Identification of vaccine antigens using integrated proteomic analyses of surface immunogens from serogroup B Neisseria meningitidis.
Tsolakos N., Brookes C., Taylor S., Gorringe A., Tang CM., Feavers IM., Wheeler JX.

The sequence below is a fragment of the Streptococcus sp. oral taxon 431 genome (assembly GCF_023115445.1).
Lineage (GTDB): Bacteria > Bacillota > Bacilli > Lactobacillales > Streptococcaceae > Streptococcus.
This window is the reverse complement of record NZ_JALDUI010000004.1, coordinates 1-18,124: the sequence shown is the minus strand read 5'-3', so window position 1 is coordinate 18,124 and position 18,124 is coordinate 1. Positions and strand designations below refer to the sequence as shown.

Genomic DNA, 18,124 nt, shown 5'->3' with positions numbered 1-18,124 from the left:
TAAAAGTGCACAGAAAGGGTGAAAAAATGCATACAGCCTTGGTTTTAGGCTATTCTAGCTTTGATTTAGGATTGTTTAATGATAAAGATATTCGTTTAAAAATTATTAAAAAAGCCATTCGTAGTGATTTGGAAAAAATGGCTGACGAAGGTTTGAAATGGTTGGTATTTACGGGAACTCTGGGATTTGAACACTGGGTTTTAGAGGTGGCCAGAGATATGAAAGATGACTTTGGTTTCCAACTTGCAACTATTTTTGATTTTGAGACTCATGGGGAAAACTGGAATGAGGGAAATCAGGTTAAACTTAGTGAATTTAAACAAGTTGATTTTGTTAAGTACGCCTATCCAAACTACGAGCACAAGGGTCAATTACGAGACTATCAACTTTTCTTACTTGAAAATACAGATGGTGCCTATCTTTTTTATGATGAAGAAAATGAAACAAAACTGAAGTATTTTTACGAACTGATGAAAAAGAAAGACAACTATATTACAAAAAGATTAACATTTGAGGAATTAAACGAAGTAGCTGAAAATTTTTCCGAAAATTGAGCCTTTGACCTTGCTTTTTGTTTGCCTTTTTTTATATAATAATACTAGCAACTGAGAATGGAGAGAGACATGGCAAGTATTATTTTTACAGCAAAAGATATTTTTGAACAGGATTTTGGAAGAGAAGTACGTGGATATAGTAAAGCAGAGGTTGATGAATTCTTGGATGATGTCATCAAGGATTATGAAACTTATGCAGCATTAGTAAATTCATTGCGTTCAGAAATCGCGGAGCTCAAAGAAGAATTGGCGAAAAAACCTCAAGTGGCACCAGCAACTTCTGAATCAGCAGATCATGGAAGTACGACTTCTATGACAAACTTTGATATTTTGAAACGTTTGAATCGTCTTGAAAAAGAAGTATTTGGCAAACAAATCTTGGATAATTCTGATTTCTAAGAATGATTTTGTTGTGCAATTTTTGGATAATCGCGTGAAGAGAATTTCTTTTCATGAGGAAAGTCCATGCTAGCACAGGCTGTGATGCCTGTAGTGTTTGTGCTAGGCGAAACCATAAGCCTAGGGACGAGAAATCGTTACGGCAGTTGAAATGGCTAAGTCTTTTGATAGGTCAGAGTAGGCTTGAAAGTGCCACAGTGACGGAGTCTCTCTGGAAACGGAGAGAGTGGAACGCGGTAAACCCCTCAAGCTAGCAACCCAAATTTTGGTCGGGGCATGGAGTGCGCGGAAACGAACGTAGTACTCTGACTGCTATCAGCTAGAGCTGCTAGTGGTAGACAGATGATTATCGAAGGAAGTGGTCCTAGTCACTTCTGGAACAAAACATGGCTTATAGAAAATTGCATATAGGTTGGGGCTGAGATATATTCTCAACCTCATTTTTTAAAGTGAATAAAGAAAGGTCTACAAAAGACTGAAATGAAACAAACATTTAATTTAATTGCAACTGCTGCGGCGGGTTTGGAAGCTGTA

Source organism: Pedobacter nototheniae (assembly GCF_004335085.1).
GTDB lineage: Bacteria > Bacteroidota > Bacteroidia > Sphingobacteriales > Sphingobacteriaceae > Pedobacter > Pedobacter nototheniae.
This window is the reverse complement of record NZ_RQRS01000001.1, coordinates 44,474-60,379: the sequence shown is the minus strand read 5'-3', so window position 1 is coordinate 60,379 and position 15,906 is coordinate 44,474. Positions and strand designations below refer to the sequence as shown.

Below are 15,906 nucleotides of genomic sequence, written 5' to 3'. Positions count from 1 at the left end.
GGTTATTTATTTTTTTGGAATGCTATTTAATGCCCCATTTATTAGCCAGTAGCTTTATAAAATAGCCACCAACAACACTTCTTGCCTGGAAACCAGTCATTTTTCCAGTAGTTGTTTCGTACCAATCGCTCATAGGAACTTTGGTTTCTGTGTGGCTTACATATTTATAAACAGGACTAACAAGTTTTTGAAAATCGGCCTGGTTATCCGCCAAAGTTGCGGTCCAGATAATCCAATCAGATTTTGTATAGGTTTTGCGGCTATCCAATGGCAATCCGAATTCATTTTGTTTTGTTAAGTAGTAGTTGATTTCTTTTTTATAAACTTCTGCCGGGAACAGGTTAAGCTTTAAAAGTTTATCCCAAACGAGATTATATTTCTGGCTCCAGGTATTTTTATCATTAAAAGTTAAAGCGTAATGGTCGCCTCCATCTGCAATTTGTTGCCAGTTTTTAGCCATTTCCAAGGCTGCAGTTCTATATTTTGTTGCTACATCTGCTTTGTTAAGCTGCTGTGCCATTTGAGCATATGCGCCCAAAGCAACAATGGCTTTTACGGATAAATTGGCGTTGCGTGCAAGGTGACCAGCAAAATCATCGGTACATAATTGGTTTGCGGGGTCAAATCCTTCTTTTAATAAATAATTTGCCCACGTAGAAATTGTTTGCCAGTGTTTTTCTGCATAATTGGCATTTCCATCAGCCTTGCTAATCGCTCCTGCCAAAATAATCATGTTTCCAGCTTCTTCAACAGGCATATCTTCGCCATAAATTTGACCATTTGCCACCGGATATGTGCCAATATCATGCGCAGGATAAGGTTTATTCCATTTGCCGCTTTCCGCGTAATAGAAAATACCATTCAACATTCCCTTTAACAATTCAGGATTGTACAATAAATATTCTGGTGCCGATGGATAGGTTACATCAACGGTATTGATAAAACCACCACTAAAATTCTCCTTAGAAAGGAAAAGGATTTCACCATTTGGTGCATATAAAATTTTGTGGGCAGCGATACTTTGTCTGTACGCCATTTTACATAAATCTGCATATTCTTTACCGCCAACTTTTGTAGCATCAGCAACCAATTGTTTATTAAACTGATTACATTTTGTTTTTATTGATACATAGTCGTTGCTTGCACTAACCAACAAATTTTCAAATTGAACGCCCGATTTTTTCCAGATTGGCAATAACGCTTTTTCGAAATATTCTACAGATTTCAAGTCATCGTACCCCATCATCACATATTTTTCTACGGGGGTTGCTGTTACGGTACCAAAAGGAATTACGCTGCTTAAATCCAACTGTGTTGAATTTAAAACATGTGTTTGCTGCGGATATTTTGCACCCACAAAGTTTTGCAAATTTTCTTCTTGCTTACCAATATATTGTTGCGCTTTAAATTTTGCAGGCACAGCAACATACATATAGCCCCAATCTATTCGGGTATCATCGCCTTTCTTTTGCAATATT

UNLABELLED: Meningococcal surface proteins capable of evoking a protective immune response are candidates for inclusion in protein-based vaccines against serogroup B Neisseria meningitidis (NmB). In this study, a 2-dimensional (2-D) gel-based platform integrating surface and immune-proteomics was developed to characterize NmB surface protein antigens. The surface proteome was analyzed by differential 2-D gel electrophoresis following treatment of live bacteria with proteinase K. Alongside, proteins recognized by immune sera from mice challenged with live meningococci were detected using 2-D immunoblots. In combination, seventeen proteins were identified including the well documented antigens PorA, OpcA and factor H-binding protein, previously reported potential antigens and novel potential immunogens. Results were validated for the macrophage infectivity potentiator (MIP), a recently proposed NmB vaccine candidate. MIP-specific antisera bound to meningococci in whole-cell ELISA and facilitated opsonophagocytosis and deposition of complement factors on the surface of meningococcal isolates of different serosubtypes. Cleavage by proteinase K was confirmed in western blots and shown to occur in a fraction of the MIP expressed by meningococci suggesting transient or limited surface exposure. These observations add knowledge for the development of a protein NmB vaccine. The proteomic workflow presented here may be used for the discovery of vaccine candidates against other pathogens. BIOLOGICAL SIGNIFICANCE: This study presents an integrated proteomic strategy to identify proteins from N. meningitidis with desirable properties (i.e. surface exposure and immunogenicity) for inclusion in subunit vaccines against bacterial meningitis. The effectiveness of the method was demonstrated by the identification of some of the major meningococcal vaccine antigens. Information was also obtained about novel potential immunogens as well as the recently described potential antigen macrophage infectivity potentiator which can be useful for its consideration as a vaccine candidate. Additionally, the proteomic strategy presented in this study provides a generic 2-D gel-based platform for the discovery of vaccine candidates against other bacterial infections.